previous posting, I wrote about one of my recent food passions, Mexican Coca Cola. I share this passion with foodies, who insist that the formula used for Mexican Coke has a "pure" taste as compared to the domestic version. I'm no food snob, but I know delicious when I come across it. The secret is High Fructose Corn Syrup (or the lack thereof). The Mexican bottlers still use real cane sugar. You know how they say everything comes back to politics? Well we use High Fructose in our sodas because of policy mandates.
High tariffs must be paid on sugar, and American farmers are subsidized to grown corn, as detailed by noted liberal blogger Matthew Yglesias. Ergo, it's much cheaper for bottling plants to use High Fructose instead of sugar. As a free market guy, this verifies my assumptions about government intervention. But, alas, this is not a political blog, so I will spare both of my readers the recitation of Adam Smith's arguments.
Foodies, and other people seeking out pure Mexican Coke (haha, it feels so illicit to write that phrase) and other sugar based colas have a number of tricks at their disposal. Cane sugar cola is available from small, premium companies like Boylan, Coke and Pepsi produce cane sugar versions of their drinks for a limited time around Passover, and Pepsi occasionally produces a sugar formula called Pepsi Throwback. It is currently available until late February and comes in cool retro packaging, but I have yet to see it in stores.
Happily, Mexican Coke imported into the states is available at Costco, as well as at almost any Hispanic neighborhood grocery. The Ecuadorian market by my apartment stocks both Mexican Coke and Pepsi, as well as a number of other exotic beverages. In my previous post, I had resolved to try Mexican Pepsi, since everyone else is already into the Coke. It's pretty much a dead scene now that everyone is doing it. I am nothing if not a trendsetter.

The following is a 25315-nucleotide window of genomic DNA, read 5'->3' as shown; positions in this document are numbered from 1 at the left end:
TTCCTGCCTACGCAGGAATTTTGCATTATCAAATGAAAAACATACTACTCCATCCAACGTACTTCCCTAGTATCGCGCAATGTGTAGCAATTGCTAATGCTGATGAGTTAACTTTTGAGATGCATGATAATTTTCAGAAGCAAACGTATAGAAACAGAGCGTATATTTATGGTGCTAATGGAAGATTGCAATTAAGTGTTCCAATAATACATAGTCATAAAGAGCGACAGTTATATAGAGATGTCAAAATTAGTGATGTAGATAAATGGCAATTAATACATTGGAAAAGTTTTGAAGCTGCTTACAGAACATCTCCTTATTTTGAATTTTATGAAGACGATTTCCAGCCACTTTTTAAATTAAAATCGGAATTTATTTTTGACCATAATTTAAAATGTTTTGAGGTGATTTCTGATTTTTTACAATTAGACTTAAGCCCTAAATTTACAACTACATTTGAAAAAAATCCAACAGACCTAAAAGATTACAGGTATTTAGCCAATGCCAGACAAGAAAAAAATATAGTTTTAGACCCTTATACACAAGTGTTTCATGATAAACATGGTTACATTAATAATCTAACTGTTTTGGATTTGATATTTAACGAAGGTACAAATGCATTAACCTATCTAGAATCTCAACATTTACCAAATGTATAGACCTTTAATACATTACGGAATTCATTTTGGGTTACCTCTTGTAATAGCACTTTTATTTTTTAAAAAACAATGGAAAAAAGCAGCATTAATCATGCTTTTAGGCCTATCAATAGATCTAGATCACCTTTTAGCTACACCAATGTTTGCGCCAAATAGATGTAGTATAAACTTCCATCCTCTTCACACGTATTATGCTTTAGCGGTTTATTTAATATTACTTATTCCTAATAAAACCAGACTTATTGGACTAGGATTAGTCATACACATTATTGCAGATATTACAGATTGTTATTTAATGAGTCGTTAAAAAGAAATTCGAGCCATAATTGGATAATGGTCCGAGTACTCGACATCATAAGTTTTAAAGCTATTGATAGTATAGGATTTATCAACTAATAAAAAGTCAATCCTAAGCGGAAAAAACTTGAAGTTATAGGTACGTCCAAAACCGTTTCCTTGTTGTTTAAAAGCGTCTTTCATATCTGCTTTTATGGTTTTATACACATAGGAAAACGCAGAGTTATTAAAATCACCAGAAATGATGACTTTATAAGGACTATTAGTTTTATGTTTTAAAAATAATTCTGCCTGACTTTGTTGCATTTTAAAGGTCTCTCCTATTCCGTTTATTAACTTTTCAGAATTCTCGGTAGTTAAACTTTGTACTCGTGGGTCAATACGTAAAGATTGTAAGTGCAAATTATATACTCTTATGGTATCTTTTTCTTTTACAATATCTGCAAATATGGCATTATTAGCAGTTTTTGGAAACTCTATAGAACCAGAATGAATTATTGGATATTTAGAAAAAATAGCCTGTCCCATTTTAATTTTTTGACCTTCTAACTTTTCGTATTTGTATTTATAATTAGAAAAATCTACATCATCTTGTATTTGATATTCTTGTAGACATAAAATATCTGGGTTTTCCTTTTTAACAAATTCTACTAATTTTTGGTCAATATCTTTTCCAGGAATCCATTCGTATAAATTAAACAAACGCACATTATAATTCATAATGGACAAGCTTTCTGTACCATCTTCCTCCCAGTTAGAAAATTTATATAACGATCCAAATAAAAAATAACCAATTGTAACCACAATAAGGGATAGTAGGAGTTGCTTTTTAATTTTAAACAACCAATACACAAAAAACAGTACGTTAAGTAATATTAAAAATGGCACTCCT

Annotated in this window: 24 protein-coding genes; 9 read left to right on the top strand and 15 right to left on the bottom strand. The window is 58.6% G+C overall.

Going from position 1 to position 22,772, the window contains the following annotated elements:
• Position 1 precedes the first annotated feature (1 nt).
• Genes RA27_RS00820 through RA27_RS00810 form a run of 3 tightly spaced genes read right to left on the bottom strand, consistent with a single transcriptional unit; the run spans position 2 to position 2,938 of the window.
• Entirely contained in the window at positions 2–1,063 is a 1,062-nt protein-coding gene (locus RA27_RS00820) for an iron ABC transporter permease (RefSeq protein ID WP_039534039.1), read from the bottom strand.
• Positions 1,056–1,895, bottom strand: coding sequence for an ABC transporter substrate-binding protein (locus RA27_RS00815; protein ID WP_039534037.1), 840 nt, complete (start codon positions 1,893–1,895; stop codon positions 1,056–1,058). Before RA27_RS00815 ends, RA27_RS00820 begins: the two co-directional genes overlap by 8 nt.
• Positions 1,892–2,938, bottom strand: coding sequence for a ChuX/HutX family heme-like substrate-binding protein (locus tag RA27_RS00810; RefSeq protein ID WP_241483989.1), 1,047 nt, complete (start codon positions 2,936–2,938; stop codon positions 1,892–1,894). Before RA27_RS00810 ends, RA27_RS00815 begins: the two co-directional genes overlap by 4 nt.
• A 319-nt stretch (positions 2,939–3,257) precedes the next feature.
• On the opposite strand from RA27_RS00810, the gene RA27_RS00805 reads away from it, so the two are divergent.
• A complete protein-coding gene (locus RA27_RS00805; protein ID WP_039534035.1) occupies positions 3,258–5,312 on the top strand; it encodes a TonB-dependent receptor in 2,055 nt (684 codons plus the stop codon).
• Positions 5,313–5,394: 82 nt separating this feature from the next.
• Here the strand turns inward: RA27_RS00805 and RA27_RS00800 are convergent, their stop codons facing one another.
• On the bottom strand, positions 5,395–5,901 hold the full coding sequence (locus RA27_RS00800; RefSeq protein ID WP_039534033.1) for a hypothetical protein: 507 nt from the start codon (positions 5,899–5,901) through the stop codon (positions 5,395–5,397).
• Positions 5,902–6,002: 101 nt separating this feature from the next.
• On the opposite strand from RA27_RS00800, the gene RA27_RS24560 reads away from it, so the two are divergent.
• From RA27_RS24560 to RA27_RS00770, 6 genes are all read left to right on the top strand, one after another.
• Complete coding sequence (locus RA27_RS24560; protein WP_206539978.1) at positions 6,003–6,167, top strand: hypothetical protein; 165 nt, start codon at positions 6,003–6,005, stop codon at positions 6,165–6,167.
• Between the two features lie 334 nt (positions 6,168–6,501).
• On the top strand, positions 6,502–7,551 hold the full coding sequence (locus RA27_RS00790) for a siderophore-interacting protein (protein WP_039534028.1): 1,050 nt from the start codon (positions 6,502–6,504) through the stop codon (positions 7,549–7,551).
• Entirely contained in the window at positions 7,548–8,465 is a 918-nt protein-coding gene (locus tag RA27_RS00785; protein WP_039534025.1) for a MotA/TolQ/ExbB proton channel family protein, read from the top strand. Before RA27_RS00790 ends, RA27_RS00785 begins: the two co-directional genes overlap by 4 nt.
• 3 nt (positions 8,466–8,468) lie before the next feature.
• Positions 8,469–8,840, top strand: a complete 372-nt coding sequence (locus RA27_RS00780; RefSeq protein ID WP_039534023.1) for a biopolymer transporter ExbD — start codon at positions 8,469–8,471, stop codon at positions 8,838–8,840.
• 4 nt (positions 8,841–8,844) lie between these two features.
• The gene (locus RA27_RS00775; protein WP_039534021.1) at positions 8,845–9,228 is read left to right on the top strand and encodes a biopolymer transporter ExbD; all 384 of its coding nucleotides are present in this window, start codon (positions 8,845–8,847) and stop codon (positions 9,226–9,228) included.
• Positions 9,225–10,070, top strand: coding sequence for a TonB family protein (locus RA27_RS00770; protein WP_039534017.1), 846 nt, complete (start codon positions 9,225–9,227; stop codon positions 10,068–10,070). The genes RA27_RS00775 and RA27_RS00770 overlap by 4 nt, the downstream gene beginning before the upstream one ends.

My first impression of the Mexican Pepsi is that the bottle looks disconcertingly beaten up. The Mexican bottlers still use the old glass style bottles, and apparently instead of mashing up the glass to create new bottles (it's the circle of life, Simba) they recycle in the most literal sense. While I suppose their commitment to the environment is commendable, it makes you wonder where the bottle has been.
As far as taste, damn it's good. The taste is almost as good as MexiCoke, but slightly different. I would say less sharp. I don't have words like "mouthfeel" in my vocabulary but trust me, the stuff is good. It is worlds beyond domestic Pepsi, which sucks compared to domestic Coca Cola. I'm sorry, it had to be said.
Another interesting flavor note; There is much greater similarity between Mexican Pepsi and Mexican Coke than between our domestic versions. I could distinguish between American Coke and Pepsi while blinfolded, but I am not sure I could do the same with the Mexican versions. I immensely prefer American Coke to American Pepsi, but the Mexican versions are both very good.
Makes me want to compare Pepsi Throwback, also made with sugar, to it's Mexican cousin. Another blogger has already done that taste taste, and found the two to be comparable. Has anyone seen Pepsi Throwback in stores?